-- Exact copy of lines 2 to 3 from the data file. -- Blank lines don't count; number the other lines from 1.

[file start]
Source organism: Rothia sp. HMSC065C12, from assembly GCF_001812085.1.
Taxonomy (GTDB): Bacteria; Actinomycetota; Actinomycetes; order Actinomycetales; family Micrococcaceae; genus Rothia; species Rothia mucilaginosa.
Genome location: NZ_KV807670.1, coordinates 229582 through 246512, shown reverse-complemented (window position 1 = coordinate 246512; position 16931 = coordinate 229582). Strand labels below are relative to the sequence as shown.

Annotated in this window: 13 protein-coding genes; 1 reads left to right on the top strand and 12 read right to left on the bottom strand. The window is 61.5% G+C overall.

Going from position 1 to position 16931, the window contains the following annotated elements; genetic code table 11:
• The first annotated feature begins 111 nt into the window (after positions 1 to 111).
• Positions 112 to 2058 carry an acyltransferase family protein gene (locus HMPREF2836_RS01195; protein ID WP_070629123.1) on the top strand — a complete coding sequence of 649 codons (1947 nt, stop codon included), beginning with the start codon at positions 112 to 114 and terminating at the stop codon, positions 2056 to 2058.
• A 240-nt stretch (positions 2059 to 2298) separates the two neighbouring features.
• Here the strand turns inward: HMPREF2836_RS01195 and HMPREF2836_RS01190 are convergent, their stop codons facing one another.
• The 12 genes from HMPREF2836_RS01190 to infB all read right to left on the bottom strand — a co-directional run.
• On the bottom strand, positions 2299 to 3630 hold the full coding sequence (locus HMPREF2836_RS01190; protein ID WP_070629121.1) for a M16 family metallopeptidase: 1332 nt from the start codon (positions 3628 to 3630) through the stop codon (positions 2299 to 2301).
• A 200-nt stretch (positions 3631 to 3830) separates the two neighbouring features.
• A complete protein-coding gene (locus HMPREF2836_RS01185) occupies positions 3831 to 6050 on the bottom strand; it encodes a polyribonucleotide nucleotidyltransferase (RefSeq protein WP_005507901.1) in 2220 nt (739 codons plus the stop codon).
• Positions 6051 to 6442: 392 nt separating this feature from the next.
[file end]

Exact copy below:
Taxonomy (GTDB): Bacteria; Actinomycetota; Actinomycetes; order Actinomycetales; family Micrococcaceae; genus Rothia; species Rothia mucilaginosa.
Genome location: NZ_KV807670.1, coordinates 229582 through 246512, shown reverse-complemented (window position 1 = coordinate 246512; position 16931 = coordinate 229582). Strand labels below are relative to the sequence as shown.